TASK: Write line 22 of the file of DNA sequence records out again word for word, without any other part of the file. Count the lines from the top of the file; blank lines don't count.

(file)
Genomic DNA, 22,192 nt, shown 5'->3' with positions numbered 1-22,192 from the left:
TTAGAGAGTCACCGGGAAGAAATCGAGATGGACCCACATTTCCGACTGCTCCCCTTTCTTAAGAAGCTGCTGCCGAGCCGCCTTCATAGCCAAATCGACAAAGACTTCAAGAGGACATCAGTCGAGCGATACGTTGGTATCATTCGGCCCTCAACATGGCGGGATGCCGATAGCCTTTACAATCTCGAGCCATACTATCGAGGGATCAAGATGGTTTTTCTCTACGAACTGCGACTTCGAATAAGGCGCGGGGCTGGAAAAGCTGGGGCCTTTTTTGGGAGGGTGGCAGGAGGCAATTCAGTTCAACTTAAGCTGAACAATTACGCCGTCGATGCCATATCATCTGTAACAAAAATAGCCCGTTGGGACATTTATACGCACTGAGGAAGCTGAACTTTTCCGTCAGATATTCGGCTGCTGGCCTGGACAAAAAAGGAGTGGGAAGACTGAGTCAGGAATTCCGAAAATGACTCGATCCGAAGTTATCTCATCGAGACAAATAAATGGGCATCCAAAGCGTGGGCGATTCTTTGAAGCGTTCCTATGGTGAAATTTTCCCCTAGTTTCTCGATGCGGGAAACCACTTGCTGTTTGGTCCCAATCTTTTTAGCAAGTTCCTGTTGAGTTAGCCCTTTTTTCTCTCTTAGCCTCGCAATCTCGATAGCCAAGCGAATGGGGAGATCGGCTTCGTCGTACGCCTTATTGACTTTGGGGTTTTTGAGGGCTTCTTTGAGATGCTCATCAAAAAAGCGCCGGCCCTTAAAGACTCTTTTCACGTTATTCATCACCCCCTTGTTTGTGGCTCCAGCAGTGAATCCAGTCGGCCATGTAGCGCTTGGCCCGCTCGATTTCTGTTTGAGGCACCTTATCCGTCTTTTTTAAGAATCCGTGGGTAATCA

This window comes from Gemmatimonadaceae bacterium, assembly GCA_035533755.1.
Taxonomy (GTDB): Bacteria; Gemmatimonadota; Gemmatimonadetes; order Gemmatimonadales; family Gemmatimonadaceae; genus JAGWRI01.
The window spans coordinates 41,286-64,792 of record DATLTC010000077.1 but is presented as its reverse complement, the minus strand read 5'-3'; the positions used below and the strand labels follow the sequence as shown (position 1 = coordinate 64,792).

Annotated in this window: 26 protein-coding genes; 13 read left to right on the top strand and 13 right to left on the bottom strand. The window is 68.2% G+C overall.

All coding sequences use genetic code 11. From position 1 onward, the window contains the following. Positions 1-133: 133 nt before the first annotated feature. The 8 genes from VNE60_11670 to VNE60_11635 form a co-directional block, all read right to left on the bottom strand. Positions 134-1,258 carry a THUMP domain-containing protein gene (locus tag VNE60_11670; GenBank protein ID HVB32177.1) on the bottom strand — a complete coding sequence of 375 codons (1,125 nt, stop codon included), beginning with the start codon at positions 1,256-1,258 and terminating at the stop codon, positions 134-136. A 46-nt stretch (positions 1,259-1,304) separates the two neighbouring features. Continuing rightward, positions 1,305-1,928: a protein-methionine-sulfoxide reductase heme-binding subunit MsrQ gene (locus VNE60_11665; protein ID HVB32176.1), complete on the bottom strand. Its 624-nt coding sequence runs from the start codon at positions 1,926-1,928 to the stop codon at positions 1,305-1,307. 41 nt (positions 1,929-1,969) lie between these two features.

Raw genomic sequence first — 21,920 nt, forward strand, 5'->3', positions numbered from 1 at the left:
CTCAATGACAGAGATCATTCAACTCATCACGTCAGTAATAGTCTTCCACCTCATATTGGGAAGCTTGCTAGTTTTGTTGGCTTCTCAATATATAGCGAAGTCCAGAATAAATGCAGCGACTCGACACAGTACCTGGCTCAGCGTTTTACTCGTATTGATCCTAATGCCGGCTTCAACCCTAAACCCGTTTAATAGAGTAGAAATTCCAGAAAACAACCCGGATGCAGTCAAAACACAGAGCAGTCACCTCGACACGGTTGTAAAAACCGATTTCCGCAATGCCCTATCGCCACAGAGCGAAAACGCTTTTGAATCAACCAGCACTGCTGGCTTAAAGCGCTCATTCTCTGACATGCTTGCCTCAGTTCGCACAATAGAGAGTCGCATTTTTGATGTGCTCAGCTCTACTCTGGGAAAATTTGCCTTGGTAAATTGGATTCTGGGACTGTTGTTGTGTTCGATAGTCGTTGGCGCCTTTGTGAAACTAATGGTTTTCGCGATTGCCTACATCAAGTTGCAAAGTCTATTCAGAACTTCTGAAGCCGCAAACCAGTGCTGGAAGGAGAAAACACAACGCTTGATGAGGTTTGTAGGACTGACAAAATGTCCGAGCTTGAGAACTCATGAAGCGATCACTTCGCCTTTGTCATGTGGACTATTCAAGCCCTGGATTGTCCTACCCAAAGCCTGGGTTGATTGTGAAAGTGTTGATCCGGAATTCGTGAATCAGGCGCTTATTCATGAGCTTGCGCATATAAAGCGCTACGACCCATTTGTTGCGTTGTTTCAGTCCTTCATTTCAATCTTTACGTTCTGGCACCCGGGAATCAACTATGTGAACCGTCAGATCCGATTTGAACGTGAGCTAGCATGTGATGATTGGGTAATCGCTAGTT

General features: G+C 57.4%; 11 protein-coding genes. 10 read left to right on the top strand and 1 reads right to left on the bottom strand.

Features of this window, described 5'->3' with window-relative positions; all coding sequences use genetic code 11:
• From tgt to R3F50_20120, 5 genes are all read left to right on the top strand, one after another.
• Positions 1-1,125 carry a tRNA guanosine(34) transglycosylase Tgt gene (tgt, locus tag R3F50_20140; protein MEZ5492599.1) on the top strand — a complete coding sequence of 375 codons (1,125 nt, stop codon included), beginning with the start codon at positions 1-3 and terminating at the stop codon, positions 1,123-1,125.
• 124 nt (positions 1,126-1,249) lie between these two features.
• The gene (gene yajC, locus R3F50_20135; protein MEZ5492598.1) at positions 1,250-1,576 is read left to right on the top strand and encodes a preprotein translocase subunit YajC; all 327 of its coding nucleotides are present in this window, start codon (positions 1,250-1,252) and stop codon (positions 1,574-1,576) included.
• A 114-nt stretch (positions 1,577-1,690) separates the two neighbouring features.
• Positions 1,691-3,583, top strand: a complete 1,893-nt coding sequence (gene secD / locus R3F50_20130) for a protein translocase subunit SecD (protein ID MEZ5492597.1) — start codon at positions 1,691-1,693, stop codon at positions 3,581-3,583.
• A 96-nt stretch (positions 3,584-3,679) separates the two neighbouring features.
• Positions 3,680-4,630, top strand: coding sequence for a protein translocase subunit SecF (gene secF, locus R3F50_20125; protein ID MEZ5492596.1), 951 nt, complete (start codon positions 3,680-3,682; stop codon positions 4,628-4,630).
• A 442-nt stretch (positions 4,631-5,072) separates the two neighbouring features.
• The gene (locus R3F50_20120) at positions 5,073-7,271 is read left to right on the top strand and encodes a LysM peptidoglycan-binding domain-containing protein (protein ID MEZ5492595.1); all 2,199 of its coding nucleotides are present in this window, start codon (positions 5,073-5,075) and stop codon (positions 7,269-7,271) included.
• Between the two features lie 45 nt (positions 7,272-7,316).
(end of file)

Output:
• Between the two features lie 45 nt (positions 7,272-7,316).